Hello guys! I am a newby to the forum, and kind of a newby to Jeep ownership.
My CJ7 has 4 inches of susp. lift and 2 inches of body lift. I am running 35's. The Jeep was already raised like this when I bought it, so I dont know all of the details.
I am trying to tighten up the steering. I just recieved the MORE steering box mount [What a nice looking piece]. I got the one that moves the box forward about an inch as I plan on doing the shackle reversal some day. I also just got a new Borgeson steering shaft. I have not installed either part yet. I also plan to install the beefyer drag link and tie rod [parts are on order].
My question is.....Who has cut the C's off of their front axel [DANA 30] and re-welded them for the correct caster. This seems like the right way to do it, since we could get the optimum pinion angle and caster angle. My wonder is, are the axel tubes fitted inside of the C's, or are they just butt welded together?
I am a fair craftsman, and not affraid of a project, just like to hear from some guys who have done this one.
Can you not just put in the shim/wedges under the springs to set castor and pinion angle? Ive read about this and have seen the parts for this, just have never used them. And yes cutting and repositioning the perches would accomplish the same thing, just curious about the wedges.
The Dana 30 caster angle can be adjusted about 6 different ways. Most times you don't need to adjust the caster independent of the driveline angle.
Here are a few...
1. You can rotate the “Cs” that hold your ball joints.
2. You can cut off and remount spring perches (or mounts)
3. You can use a offset ball joint or offset mount.
4. On some axles you can grind the perch enough to change the angle.
What's your current caster angle? You didn't say.
Vibration? Bump steer? Wandering? Read the article (sticky) on Steering, suspension, and driveline.
USUALLY correcting the pinion angle (or what people think is correcting it) is counter productive to caster. As you roll the pinion up to get your angle, it rolls the assemble down creating more positive caster. I really encourage anyone interested to read the first link I poster, it is an incredibly well written document with basic to advance knowledge presented at a level most will be able to follow. I held an ASE in suspension and alignments (as well as 6 others) for many years and even worked as a tech for a while before I picked up a pen and started running my mouth and have played with cars for 30 years, have a 2600 sft shop and work on them constantly including significant front end work. I can set an alignment pretty darn close with a tape measure and 2 ft level and I learn a lot from this document. I had no clue as compared to what this guy presented. It is a great read on this very subject.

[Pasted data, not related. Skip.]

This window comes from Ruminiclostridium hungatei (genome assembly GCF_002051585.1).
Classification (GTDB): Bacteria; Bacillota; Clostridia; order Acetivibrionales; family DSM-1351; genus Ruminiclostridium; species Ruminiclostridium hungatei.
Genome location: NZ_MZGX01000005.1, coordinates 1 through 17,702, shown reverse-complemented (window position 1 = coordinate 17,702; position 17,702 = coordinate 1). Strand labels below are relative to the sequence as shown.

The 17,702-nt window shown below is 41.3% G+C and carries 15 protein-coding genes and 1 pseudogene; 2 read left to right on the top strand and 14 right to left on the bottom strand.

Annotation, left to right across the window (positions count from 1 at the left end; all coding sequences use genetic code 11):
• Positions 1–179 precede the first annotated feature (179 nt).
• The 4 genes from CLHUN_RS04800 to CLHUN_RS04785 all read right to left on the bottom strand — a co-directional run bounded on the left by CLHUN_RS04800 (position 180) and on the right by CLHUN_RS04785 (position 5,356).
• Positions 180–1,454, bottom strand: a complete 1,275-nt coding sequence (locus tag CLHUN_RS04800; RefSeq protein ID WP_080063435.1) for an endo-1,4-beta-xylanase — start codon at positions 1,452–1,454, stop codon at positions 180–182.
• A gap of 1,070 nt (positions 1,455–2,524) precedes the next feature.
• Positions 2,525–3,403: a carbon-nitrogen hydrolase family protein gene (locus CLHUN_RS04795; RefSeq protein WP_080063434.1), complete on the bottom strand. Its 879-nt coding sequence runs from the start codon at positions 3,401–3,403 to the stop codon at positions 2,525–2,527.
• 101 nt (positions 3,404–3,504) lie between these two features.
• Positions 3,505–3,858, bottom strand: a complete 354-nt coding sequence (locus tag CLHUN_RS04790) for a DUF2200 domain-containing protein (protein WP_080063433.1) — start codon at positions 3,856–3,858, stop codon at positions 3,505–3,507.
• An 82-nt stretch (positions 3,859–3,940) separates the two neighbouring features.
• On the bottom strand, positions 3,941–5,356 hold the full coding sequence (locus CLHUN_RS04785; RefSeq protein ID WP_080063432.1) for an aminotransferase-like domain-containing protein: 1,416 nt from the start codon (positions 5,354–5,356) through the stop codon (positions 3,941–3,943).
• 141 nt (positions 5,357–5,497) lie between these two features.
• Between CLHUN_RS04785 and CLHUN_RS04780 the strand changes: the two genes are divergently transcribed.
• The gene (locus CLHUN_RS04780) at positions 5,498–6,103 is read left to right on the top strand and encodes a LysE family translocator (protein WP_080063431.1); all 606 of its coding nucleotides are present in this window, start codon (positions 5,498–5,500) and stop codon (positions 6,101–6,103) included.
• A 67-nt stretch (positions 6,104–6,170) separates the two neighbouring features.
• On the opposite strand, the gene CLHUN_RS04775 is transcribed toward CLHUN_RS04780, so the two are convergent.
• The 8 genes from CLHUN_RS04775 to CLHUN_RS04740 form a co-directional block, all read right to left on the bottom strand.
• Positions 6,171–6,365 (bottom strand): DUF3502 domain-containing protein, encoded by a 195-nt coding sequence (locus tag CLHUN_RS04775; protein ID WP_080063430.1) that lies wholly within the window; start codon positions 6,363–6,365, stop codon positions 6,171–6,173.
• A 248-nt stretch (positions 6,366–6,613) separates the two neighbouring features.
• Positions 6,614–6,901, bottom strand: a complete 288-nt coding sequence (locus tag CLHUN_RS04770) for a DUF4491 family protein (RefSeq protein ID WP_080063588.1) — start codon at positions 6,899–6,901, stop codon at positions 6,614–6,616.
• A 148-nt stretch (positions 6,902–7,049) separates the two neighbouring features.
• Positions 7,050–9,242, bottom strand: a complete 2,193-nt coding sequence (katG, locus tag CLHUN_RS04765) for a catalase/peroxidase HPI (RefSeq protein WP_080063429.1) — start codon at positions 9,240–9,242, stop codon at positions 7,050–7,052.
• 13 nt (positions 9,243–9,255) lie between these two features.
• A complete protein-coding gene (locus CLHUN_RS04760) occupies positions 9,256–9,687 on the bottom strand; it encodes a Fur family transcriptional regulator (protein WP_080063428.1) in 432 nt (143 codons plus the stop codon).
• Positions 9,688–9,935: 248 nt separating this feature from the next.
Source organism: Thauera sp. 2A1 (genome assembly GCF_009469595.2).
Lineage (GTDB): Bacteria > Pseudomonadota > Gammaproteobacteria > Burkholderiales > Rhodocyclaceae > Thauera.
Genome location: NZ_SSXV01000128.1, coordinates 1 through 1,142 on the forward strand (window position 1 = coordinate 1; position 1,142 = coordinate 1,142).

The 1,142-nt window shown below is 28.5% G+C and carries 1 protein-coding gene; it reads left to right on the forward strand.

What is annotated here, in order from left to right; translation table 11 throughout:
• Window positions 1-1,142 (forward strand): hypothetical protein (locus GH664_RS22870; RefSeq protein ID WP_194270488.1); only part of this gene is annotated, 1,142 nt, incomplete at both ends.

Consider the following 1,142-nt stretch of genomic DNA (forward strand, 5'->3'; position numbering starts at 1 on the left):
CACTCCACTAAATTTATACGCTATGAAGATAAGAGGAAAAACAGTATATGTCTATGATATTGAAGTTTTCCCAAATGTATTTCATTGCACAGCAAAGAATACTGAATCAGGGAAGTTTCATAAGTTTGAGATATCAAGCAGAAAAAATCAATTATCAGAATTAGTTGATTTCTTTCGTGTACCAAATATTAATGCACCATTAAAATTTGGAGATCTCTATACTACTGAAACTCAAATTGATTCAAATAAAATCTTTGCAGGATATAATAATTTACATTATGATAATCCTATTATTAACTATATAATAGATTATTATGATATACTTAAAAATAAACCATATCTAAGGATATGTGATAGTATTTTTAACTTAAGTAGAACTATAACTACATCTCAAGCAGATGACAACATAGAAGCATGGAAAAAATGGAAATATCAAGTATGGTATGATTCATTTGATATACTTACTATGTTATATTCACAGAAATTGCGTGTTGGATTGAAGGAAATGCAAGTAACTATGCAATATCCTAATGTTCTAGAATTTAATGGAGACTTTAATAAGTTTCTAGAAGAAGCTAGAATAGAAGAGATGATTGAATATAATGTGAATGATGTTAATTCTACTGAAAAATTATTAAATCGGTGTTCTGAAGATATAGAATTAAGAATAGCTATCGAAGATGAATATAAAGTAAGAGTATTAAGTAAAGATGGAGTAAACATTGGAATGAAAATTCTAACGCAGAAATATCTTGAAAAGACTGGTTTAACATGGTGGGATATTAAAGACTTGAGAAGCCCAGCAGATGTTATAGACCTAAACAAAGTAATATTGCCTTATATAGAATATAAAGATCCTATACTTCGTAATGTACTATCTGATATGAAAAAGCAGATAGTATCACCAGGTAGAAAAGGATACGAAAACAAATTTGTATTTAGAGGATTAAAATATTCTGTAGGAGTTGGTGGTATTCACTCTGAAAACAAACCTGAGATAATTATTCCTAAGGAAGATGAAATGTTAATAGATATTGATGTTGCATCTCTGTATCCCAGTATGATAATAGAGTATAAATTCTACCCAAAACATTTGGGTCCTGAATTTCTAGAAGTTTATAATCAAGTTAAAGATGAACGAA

Careful your character's showing
I know and he deserves props for the article, not only the knowledge but the way in which it is written is extremely difficult to accomplish. I have written a number of articles related to the business side of the repair business and I know the level of effort it takes. AND I have never written anything of that length.
Careful your character's showing
I have taken off Dana 44 inner knuckles (C's) twice. You have to grind out the welds. The axle tube extends almost all the way through the C. Once I think I have the weld out, I take two hammers and hit the C on the inside to try to knock it off the end of the tube. The first thing you want to do is get a crack to form where the C was welded to the tube. There is usually still some weld left at this point but once you get a crack (it will be about the width of a hair) you can see where you still need to grind weld. Be careful not to grind into the tube. Once you can see the hairline crack all the way around the tube then you can knock the C off with two hammers. Hit each side of the C at the same time with a hammer and it will come off.
Rotating the knuckle yokes is a lot of time/effort to put into a Dana 30. It would be more worthwhile to do on a better axle. I'd wait for swap time.
Since you said you bought the CJ the way it is, can you check something? What is the bolt center-to-bolt center distance on your shackles? I'm curious as to whether the previous owner installed longer shackles, which would tilt your axle forward and reduce your caster. Lift shackles really don't provide much lift at all and you should have plenty of room for 35s with a 4" spring + a 2" body lift. If you have lift shackles installed, you may want to consider taking them out. The difference they make could be the solution to your problem in itself.